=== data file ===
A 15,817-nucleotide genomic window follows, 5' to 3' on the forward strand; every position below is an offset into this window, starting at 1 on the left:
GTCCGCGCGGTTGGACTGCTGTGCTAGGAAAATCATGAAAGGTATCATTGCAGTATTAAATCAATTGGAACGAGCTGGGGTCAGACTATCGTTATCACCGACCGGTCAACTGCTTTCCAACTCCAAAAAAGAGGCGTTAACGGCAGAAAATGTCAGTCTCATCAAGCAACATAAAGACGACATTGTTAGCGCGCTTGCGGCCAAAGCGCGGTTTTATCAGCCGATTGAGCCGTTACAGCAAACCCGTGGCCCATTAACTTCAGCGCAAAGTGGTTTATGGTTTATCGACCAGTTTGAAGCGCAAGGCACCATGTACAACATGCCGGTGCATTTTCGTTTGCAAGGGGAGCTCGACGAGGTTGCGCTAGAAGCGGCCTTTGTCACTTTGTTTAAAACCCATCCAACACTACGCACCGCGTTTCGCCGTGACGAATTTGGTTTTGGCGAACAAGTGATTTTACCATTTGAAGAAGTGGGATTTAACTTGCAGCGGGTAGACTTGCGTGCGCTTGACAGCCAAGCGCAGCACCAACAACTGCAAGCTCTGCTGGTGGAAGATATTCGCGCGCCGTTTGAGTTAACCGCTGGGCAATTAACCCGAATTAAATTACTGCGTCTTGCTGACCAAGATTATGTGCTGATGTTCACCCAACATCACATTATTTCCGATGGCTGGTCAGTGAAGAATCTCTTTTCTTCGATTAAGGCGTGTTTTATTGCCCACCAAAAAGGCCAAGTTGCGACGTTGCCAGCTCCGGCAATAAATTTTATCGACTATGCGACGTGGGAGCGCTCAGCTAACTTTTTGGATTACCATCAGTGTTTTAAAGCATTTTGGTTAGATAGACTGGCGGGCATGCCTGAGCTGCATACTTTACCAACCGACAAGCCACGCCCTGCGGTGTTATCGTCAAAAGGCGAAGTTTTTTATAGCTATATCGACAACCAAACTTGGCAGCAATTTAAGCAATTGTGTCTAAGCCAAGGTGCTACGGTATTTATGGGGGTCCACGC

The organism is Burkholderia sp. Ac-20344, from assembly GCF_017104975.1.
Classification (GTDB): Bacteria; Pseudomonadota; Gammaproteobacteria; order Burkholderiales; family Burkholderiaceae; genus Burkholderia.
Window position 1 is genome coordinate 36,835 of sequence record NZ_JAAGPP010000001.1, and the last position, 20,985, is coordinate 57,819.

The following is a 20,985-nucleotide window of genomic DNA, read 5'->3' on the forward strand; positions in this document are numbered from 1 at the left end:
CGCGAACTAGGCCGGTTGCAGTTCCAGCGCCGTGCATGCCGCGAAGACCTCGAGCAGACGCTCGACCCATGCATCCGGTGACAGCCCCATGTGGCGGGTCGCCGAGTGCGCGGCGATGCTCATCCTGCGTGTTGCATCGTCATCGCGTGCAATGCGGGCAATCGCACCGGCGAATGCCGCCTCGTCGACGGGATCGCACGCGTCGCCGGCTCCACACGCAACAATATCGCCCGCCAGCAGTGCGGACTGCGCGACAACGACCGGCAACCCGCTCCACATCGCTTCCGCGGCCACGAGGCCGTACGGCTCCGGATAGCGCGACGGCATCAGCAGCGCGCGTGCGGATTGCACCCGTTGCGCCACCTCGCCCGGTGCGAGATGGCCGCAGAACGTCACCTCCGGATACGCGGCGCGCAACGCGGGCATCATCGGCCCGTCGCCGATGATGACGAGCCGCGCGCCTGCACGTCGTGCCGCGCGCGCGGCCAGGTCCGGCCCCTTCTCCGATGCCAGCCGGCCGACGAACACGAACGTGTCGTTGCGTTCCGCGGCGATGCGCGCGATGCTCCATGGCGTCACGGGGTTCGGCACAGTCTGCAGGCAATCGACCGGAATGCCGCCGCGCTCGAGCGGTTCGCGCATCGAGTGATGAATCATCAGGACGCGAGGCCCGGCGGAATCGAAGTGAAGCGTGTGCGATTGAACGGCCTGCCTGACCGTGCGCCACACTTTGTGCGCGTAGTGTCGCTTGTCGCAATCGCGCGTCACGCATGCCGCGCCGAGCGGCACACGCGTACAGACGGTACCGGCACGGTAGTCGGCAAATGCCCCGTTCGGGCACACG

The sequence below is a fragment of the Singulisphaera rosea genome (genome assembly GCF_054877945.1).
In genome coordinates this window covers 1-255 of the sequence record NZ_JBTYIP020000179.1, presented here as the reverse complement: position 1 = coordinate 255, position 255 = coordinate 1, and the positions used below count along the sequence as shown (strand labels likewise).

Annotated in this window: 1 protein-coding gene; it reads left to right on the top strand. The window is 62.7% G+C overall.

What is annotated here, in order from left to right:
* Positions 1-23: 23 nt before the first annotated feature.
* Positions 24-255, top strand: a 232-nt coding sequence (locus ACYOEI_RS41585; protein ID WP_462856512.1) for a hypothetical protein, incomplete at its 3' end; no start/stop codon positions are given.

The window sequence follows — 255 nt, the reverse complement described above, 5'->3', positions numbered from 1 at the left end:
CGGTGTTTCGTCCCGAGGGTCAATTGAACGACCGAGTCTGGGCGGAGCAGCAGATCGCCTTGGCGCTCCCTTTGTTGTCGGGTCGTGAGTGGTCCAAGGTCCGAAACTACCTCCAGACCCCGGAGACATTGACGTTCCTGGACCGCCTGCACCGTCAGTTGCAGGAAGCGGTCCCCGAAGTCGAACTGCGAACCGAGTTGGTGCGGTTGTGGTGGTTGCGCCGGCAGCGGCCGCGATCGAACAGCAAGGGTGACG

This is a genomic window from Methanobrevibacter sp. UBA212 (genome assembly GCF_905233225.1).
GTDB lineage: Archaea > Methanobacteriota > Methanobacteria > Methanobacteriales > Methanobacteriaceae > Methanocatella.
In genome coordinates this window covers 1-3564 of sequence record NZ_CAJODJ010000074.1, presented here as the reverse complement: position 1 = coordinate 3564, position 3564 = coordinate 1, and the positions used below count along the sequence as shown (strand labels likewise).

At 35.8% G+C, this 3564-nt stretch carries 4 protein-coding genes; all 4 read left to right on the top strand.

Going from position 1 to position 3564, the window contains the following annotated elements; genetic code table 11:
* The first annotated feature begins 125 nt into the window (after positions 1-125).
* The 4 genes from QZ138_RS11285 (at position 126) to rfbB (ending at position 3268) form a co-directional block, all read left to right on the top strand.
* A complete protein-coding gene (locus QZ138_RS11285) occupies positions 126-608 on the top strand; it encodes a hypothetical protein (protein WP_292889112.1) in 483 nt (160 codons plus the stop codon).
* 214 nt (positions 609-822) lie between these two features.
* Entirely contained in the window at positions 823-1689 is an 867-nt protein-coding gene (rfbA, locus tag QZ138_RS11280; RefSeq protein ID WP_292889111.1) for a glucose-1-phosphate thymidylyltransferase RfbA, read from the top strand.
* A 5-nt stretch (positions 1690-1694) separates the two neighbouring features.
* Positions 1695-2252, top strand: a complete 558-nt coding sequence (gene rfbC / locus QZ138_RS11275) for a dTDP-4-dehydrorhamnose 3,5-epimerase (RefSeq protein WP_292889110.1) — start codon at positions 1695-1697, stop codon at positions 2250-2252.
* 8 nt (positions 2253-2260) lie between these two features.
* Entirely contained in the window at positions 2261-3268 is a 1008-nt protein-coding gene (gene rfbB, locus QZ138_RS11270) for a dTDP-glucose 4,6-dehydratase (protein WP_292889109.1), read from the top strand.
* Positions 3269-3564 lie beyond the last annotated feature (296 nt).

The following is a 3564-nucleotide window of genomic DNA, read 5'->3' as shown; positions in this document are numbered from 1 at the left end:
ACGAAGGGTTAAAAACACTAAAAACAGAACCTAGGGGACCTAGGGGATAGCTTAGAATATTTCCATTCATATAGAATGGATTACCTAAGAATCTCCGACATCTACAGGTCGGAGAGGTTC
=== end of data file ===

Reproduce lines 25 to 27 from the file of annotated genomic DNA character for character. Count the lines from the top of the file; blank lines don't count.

* Entirely contained in the window at positions 823-1689 is an 867-nt protein-coding gene (rfbA, locus tag QZ138_RS11280; RefSeq protein ID WP_292889111.1) for a glucose-1-phosphate thymidylyltransferase RfbA, read from the top strand.
* A 5-nt stretch (positions 1690-1694) separates the two neighbouring features.
* Positions 1695-2252, top strand: a complete 558-nt coding sequence (gene rfbC / locus QZ138_RS11275) for a dTDP-4-dehydrorhamnose 3,5-epimerase (RefSeq protein WP_292889110.1) — start codon at positions 1695-1697, stop codon at positions 2250-2252.